Sunday, June 28, 2015

Kid's Stuff, Part I: ROM #24

The crappiest toy ever to have a successful comic series

ROM the spaceknight made a mint for Marvel comics. Originally created by Bing McCoy as an Egyptian Mystic doll, ROM was remade as a cyborg in 1979 when McCoy couldn’t find any buyers. 

Parker Brothers snatched up the new design and negotiated a deal with Marvel Comics for a series about ROM. A series that would outlast the toy’s shelf life by about five years. 

ROM itself was an annoying toy. It had about three points of articulation (shoulders, hips and knees) so it wasn’t very poseable. The reason Rom was such as stiffy was that board game maker Parker Brothers hadn’t released an action figure before. They were cutting costs anyway they could. Originally designed with green LED lights for eyes, ROM got red LEDs instead because the green lights were too expensive. ROM came with a variety of gear to hold in his permanently bent arms, each emitting its own irritating noise. Usually this was a variation of “beep” or the nasty sound your garbage disposal makes when it’s backed up. 

I really despise this doll.

I was 12 years old when ROM came out and even I knew it wasn’t going to be popular. First off, ROM didn’t have any bad guys to fight. Secondly, the rigid arms and the stiff legs gave off the appearance of an “action-less” figure. My 12-inch GI Joe could kick his butt. Even the ones without kung-fu grip. So what if Joe didn’t beep.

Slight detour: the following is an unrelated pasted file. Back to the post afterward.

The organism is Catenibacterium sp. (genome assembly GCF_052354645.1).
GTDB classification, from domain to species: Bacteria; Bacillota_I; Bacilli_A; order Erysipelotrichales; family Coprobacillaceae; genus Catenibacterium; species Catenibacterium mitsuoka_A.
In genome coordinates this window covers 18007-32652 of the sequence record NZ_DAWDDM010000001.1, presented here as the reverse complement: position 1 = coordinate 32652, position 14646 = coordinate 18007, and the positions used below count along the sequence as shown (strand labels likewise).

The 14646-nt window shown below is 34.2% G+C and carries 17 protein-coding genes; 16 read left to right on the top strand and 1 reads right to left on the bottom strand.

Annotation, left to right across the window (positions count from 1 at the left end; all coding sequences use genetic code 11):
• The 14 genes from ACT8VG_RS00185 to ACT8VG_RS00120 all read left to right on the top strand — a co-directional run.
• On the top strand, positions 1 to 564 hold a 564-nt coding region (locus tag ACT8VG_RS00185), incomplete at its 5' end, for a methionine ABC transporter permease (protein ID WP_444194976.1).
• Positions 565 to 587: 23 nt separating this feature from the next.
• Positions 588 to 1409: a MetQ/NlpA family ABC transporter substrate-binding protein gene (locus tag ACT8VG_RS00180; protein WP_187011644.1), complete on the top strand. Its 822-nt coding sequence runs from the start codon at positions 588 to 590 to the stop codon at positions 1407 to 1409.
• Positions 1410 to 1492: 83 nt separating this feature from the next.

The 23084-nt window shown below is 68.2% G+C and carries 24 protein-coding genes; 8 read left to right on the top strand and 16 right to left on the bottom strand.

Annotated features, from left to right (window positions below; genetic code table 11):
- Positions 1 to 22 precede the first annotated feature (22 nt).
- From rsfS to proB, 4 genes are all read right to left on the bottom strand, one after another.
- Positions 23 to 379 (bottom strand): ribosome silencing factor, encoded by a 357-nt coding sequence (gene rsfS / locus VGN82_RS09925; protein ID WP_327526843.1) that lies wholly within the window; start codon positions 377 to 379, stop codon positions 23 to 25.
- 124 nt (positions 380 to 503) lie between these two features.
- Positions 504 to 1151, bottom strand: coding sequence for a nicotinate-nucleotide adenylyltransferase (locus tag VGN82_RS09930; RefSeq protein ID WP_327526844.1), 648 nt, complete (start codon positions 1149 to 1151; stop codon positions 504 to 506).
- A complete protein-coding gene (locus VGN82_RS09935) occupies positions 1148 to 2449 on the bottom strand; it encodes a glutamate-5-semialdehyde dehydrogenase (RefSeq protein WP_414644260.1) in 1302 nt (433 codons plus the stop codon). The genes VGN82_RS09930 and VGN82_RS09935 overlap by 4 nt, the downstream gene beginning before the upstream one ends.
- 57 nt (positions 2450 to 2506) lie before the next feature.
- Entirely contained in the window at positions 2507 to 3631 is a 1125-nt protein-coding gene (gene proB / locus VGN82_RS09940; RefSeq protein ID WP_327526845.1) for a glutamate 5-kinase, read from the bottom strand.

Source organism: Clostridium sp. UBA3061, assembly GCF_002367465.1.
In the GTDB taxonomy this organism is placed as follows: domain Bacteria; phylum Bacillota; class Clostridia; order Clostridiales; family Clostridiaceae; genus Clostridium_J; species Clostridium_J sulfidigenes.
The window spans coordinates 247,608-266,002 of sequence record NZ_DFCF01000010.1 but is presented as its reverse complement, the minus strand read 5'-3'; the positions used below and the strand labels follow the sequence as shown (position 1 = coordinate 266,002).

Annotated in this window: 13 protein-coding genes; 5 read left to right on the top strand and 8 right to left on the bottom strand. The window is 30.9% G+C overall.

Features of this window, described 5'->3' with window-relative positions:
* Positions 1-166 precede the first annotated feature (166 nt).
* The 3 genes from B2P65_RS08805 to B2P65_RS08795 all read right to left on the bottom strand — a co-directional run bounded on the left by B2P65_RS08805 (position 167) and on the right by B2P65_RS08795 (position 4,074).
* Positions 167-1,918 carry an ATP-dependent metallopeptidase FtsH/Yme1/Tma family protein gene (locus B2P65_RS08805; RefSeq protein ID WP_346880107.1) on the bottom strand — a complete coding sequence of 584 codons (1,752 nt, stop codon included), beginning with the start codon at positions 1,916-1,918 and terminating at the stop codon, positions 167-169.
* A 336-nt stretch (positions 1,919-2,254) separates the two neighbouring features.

I could tell that there was a “cheapness” factor to ROM and getting involved with him would only end in heartbreak. No one wants a toy that is headed to the discount shelves next week. No one wants to be that “kid with the ROM doll.” I didn’t realize back then how right I would turn out to be. Even though ROM sold between two to three hundred thousand units, it was deemed a failure by Parker Brothers. The line was dropped. I never gave the comic a second look, but a very strange thing occurred with the book.

It became remarkably popular.

Marvel brought in Bill Mantlo to write the adventures of both ROM and the series based on the Micronauts toys. Mantlo had previously helmed both Iron Man and Thor titles with success.